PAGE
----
SEO is all about improving visibility online. It focuses on improving ranking positions for search queries that are related to our brand or charity, and its benefits include building awareness and driving donations.

If you have a website, you’re doing SEO – even if not actively. As measures of success, you should be looking at:

  • Quality of traffic
  • Quantity of traffic
  • Conversions

Let’s focus on content

Content is a really effective way to reach your audience as a charity or third sector organisation. Anyone can, technically speaking, create content; what we need to do as charities is to think about the kind of content our audience is going to want to see.

If you have a website, you will have content. Content on your website can include anything; sites like Pinterest, YouTube, they’re content hubs of imagery and video. Wikipedia is more text-based. Social media these days will rank content higher for you personally based on your preferences. In the same way, content produced for SEO needs to be relevant and of value to the user.

It’s also really important to consider the user journey; does your content deliver what the searcher wants? If they’re looking for ‘where to give blood’, it needs to be a page with clear directions and instructions. If it’s ‘advice for coping with mental health issues’, it needs to be longer-form information.

Consider the conversion funnel

When reviewing the content you have on your charity or not for profit website, consider the conversion funnel:

conversion funnel impression

At each level of the funnel, you can be creating content to support your potential donors in better understanding your charity or organisation and being educated on how they can help you in return.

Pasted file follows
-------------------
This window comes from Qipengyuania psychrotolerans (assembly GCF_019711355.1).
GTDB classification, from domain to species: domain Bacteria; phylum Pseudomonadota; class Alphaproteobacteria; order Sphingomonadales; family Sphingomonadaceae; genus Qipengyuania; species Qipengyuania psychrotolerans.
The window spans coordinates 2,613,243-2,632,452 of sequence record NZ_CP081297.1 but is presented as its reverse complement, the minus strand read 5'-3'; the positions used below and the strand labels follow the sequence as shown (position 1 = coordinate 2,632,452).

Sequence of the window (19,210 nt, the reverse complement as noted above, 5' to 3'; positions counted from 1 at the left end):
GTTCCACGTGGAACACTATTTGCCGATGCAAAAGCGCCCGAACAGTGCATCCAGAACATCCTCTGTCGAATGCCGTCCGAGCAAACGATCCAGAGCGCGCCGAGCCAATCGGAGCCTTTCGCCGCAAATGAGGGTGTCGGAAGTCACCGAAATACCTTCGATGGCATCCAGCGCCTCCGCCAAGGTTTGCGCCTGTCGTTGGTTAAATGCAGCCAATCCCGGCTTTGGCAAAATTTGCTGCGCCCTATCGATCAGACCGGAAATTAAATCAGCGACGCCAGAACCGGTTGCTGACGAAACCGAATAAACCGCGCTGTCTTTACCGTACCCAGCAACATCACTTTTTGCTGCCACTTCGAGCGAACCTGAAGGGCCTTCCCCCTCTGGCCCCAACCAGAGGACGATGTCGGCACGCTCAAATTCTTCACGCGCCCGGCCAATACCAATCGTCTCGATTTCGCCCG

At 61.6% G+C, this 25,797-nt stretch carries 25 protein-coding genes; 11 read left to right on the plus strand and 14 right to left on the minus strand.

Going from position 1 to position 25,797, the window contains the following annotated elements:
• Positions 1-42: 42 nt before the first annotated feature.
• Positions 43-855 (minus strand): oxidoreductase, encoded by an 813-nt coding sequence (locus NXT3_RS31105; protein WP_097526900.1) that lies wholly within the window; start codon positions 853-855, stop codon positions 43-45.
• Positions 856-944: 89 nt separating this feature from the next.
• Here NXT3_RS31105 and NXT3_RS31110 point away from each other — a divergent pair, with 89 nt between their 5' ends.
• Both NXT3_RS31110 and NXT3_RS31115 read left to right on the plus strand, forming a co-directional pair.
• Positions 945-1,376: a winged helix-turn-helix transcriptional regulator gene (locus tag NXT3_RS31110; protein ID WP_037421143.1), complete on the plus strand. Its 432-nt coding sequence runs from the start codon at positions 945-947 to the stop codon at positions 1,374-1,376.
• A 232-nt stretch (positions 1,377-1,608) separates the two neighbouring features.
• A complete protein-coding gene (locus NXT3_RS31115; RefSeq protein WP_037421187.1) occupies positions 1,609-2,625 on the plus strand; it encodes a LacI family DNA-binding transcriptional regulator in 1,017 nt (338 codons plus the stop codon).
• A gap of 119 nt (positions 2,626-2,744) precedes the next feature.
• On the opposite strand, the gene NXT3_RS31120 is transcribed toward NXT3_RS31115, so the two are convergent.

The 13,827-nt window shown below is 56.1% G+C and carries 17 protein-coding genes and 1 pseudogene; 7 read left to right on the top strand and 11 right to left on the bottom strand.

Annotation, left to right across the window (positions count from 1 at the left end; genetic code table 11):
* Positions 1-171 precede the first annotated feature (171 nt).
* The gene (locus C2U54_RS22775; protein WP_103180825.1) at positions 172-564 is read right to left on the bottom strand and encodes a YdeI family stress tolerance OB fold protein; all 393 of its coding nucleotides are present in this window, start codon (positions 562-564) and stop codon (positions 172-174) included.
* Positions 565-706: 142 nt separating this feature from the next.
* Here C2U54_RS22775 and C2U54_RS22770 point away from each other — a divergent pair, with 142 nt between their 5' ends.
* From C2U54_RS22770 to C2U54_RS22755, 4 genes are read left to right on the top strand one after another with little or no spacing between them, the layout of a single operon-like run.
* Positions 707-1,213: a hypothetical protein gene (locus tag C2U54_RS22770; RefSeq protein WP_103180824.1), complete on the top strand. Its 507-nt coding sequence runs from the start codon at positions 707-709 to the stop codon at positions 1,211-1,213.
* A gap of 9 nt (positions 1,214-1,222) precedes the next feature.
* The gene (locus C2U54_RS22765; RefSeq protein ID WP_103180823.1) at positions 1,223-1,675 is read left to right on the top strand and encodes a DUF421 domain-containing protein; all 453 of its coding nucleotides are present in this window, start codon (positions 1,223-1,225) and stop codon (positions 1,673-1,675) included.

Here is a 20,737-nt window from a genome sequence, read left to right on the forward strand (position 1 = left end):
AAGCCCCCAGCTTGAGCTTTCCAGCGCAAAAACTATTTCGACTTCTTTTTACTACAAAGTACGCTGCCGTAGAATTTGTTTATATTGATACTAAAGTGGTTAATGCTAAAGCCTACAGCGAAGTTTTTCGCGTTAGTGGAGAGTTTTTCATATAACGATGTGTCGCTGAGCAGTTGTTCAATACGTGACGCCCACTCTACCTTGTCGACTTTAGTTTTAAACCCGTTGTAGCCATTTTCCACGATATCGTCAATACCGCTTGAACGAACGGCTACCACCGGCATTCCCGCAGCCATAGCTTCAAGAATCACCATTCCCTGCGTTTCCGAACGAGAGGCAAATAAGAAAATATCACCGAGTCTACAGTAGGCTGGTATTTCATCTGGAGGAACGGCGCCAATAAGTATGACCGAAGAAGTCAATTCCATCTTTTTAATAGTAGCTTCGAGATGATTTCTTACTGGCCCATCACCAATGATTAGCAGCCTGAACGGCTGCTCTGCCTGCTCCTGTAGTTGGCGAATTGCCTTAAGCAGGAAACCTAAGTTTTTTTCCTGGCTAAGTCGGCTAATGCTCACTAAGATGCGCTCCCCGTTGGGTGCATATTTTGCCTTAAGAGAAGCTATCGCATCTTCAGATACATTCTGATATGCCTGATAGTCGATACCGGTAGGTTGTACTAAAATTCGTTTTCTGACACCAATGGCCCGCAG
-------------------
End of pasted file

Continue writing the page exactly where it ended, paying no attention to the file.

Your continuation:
There are three key types of content that can really help charities and organisations aiming to improve their SEO visibility. These are:

  1. News
  2. Knowledge hubs
  3. Help and resources

1) News

One of the things charities can do to engage their audiences is to tap into what people are searching for and the news stories they care about.

Mind does a really good job of this; their news section includes a lot of really up to date content which appeals to those who want to keep abreast of happenings in the third sector and affecting mental health. As a charity, do focus on creating timely, useful content and it will benefit your audience as well as your SEO.

That’s not to say that you have to be a huge charity or sharing big news; this school website has a great news section that’s really relevant to their audience. So be sure to create content that’s relevant to the audience.

Using ‘site search’ for charity content ideation

A really great tip for content ideation is to run a site search. For example, for our client that works in the energy sector, we can use a site search on a well known charity website to see what they’re talking about.

To do this, go to Google and type in:

site:websitename.com “topic”

So here’s a real world example I’ve used:

site:wwf.org.uk “climate change”